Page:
Japanese Shipbuilding Giants Cut Their Losses

Tuesday, April 03, 2001
Japan's Kawasaki Heavy Industries Ltd. and Ishikawajima-Harima Heavy Industries Co. Ltd (IHI) said on Tuesday they would integrate their loss-making shipbuilding divisions in October 2002.

News of the alliance was welcomed by investors, who sent shares in Kawasaki Heavy up five percent to 168 yen while IHI closed at 272 yen, gaining 7.5 percent.

The alliance of Japan's second- and third-biggest heavy machinery and ship makers, intended to bring them back to profitability, reflects growing competition from Korean shipbuilders able to take advantage of low manufacturing costs and a weak won.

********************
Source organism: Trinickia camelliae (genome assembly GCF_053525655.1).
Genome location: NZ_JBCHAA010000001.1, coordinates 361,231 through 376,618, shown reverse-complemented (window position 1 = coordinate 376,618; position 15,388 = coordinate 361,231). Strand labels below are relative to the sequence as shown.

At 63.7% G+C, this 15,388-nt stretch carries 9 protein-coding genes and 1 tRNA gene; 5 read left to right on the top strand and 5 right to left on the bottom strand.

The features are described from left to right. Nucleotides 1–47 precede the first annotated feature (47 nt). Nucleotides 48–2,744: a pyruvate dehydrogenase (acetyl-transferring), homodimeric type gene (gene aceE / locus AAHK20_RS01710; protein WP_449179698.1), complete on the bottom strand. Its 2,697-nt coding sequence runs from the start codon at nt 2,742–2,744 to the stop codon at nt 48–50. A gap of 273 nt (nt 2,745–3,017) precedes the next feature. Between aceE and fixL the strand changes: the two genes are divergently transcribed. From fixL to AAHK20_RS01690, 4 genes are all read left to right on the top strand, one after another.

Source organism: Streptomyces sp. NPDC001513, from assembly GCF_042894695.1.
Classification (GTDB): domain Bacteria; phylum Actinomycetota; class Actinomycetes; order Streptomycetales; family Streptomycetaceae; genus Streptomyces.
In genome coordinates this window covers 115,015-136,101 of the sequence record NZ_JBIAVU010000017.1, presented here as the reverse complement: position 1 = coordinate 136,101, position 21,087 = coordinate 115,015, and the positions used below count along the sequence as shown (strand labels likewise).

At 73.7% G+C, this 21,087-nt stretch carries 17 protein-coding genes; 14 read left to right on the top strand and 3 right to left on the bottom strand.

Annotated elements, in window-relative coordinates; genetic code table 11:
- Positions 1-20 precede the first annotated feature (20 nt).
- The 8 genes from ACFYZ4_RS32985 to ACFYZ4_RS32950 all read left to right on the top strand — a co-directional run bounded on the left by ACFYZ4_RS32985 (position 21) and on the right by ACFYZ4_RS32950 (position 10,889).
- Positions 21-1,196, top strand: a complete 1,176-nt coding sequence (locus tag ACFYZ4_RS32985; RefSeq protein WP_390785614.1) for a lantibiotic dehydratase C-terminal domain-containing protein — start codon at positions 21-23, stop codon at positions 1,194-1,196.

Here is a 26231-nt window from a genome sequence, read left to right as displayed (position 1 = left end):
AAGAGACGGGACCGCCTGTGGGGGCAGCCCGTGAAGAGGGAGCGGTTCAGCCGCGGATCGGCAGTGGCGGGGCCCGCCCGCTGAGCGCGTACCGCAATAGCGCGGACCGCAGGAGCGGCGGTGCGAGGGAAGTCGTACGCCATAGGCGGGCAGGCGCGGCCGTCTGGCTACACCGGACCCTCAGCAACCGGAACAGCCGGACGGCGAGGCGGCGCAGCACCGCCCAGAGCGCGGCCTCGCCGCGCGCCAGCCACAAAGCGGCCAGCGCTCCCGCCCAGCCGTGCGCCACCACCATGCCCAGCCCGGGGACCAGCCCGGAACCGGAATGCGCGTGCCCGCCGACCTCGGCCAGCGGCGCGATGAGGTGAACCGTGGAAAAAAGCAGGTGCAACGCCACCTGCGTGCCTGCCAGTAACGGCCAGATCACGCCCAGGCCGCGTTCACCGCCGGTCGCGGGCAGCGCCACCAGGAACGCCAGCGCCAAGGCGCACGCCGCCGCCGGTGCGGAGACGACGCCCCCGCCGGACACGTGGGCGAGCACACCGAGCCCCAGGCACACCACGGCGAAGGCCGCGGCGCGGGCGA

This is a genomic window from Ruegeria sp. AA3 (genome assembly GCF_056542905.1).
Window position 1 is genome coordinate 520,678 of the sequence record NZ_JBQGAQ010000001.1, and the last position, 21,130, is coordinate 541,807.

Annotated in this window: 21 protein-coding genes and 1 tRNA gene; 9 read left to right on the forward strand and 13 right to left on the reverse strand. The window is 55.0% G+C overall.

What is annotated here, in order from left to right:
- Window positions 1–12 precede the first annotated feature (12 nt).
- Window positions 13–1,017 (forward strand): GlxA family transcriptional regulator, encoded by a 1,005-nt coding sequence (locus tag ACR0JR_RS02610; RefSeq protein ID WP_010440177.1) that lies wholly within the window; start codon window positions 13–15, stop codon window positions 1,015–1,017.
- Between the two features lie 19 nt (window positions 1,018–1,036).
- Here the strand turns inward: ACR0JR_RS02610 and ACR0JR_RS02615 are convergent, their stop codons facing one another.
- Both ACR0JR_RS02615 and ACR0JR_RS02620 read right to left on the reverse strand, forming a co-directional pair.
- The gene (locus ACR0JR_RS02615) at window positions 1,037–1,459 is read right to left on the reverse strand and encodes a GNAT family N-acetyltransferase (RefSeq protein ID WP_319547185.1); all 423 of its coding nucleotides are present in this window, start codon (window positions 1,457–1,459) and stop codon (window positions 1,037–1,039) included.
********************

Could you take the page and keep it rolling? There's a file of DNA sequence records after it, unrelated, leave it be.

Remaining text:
The two companies will form a 50-50 joint venture based in Tokyo and will make joint use of Kawasaki's plants in Kobe and Sakaide and IHI's plants in Yokohama and Kure, they said. The company will target annual sales of 200 billion yen ($1.5 billion) in the year to March 2005 with a ratio of current profit to sales at two to three percent, they said.

Two firms had initially planned to integrate their shipbuilding businesses with that of sixth-ranked Mitsui Engineering & Shipbuilding Co. Ltd., whose shipbuilding operations are profitable. Kawasaki and Mitsui Engineering began cooperating in 1999 on procurement, market research, design and output, and IHI joined the alliance late last year. However, Kawasaki and IHI said Mitsui Engineering would not be joining for the time being. They gave no reason. The two firms employ a combined 3,712 people in their shipbuilding businesses and all will move to the new venture.

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